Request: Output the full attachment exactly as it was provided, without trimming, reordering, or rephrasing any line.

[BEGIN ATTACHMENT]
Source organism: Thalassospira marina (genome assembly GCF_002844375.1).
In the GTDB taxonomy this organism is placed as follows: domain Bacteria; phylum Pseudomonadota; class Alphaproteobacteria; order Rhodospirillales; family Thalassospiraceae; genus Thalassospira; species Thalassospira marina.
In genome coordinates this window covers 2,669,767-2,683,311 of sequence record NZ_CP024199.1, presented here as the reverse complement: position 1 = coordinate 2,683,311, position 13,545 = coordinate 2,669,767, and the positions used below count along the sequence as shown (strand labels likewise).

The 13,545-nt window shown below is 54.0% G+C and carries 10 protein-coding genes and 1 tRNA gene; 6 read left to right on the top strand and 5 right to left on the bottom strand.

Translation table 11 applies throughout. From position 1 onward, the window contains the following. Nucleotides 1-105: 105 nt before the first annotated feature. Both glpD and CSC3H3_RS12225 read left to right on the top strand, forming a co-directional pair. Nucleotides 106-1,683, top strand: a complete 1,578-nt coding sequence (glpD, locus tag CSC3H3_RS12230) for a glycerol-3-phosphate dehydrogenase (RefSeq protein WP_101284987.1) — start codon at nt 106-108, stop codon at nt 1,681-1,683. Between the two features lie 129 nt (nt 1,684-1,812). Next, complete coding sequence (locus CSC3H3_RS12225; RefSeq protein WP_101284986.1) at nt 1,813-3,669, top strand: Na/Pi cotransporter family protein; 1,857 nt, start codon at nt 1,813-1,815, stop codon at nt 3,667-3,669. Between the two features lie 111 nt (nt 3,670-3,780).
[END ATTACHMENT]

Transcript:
Source organism: Thalassospira marina (genome assembly GCF_002844375.1).
In the GTDB taxonomy this organism is placed as follows: domain Bacteria; phylum Pseudomonadota; class Alphaproteobacteria; order Rhodospirillales; family Thalassospiraceae; genus Thalassospira; species Thalassospira marina.
In genome coordinates this window covers 2,669,767-2,683,311 of sequence record NZ_CP024199.1, presented here as the reverse complement: position 1 = coordinate 2,683,311, position 13,545 = coordinate 2,669,767, and the positions used below count along the sequence as shown (strand labels likewise).

The 13,545-nt window shown below is 54.0% G+C and carries 10 protein-coding genes and 1 tRNA gene; 6 read left to right on the top strand and 5 right to left on the bottom strand.

Translation table 11 applies throughout. From position 1 onward, the window contains the following. Nucleotides 1-105: 105 nt before the first annotated feature. Both glpD and CSC3H3_RS12225 read left to right on the top strand, forming a co-directional pair. Nucleotides 106-1,683, top strand: a complete 1,578-nt coding sequence (glpD, locus tag CSC3H3_RS12230) for a glycerol-3-phosphate dehydrogenase (RefSeq protein WP_101284987.1) — start codon at nt 106-108, stop codon at nt 1,681-1,683. Between the two features lie 129 nt (nt 1,684-1,812). Next, complete coding sequence (locus CSC3H3_RS12225; RefSeq protein WP_101284986.1) at nt 1,813-3,669, top strand: Na/Pi cotransporter family protein; 1,857 nt, start codon at nt 1,813-1,815, stop codon at nt 3,667-3,669. Between the two features lie 111 nt (nt 3,670-3,780).